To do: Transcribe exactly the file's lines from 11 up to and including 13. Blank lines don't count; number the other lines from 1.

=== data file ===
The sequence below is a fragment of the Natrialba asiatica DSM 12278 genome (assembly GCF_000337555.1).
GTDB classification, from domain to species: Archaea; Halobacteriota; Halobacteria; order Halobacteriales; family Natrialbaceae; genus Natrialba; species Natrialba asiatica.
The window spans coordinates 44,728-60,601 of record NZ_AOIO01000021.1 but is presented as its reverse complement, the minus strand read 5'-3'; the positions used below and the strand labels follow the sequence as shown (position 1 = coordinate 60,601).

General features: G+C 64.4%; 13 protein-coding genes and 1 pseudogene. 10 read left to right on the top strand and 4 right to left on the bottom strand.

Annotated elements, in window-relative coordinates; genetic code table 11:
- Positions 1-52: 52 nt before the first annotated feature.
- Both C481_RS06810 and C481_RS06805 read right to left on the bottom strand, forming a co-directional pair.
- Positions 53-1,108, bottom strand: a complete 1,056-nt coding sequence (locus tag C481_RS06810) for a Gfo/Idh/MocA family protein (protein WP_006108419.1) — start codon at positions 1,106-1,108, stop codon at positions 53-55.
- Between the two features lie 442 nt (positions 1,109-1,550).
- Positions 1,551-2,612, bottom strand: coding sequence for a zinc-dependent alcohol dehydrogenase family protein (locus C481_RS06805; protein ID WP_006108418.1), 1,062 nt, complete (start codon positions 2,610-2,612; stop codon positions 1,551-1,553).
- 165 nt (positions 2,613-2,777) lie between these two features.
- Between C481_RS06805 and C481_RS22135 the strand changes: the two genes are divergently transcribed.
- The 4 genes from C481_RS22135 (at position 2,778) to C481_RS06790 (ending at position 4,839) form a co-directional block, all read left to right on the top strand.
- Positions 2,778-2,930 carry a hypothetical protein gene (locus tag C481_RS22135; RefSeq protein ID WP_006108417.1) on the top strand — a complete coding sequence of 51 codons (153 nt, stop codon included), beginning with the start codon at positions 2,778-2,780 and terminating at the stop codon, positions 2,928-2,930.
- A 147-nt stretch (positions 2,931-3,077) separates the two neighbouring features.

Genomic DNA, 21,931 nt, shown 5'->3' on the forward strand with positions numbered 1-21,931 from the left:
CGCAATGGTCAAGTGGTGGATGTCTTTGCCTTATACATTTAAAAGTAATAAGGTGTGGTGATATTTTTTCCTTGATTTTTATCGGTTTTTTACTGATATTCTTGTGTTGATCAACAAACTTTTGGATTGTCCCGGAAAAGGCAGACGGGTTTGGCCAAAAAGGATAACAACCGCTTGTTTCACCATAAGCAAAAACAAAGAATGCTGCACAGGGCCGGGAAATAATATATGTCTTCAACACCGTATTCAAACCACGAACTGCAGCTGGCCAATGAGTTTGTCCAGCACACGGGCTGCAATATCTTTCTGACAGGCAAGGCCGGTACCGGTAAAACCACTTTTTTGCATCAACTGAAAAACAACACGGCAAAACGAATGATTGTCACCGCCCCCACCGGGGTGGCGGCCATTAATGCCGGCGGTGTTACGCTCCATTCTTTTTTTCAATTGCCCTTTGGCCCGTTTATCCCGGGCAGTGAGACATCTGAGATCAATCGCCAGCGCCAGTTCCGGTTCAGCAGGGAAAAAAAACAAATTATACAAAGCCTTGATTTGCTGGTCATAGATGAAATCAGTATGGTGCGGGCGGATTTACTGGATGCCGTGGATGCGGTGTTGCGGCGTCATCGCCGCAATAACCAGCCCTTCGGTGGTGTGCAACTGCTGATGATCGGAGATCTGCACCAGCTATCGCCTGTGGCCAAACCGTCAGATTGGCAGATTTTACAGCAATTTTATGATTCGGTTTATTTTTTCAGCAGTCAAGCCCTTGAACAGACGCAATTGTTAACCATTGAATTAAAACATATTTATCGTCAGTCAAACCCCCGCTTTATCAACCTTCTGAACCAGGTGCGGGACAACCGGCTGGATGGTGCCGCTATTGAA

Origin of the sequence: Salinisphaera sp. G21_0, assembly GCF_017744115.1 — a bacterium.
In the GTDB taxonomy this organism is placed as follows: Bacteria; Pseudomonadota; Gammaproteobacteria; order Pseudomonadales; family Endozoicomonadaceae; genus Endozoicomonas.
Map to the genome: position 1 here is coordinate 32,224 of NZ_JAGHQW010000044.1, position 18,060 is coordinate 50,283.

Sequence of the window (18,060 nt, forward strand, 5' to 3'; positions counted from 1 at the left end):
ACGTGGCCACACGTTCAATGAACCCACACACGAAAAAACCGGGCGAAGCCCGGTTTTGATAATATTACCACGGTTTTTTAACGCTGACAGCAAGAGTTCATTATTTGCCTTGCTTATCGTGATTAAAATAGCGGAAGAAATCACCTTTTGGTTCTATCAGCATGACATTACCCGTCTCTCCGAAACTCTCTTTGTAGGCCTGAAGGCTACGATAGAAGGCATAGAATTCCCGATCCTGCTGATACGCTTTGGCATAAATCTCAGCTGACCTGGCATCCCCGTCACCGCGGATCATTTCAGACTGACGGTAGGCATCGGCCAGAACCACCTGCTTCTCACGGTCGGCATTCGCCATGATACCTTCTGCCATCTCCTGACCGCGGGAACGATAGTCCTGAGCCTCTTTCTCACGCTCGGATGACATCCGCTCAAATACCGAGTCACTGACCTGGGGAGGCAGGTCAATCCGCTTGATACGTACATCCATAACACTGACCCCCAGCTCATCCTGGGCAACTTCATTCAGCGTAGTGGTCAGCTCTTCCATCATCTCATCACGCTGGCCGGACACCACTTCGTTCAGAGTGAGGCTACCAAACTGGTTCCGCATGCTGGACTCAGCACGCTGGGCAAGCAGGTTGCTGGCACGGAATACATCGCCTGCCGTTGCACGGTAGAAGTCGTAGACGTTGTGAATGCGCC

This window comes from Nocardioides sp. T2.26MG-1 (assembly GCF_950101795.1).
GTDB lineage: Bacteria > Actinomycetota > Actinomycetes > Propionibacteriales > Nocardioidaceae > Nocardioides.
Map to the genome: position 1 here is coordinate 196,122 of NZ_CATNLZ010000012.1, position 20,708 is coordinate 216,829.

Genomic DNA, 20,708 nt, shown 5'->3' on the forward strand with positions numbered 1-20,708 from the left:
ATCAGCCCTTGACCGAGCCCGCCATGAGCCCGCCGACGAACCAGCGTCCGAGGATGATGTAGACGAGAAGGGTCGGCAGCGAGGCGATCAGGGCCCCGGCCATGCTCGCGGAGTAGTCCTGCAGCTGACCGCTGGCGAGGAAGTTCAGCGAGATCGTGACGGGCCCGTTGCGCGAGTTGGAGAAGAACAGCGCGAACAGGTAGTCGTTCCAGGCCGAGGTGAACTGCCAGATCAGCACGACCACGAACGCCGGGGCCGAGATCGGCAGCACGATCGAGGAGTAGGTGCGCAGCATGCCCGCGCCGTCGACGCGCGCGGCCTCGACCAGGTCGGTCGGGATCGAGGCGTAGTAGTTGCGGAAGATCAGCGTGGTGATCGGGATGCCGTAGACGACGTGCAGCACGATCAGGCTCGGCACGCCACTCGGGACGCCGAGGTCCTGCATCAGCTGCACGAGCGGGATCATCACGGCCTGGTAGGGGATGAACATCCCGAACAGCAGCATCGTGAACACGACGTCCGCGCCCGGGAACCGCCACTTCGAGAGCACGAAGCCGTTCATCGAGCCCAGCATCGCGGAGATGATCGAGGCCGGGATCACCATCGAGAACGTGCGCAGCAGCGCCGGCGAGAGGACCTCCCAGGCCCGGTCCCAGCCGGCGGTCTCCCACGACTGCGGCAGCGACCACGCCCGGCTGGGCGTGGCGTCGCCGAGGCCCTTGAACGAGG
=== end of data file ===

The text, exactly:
- 165 nt (positions 2,613-2,777) lie between these two features.
- Between C481_RS06805 and C481_RS22135 the strand changes: the two genes are divergently transcribed.
- The 4 genes from C481_RS22135 (at position 2,778) to C481_RS06790 (ending at position 4,839) form a co-directional block, all read left to right on the top strand.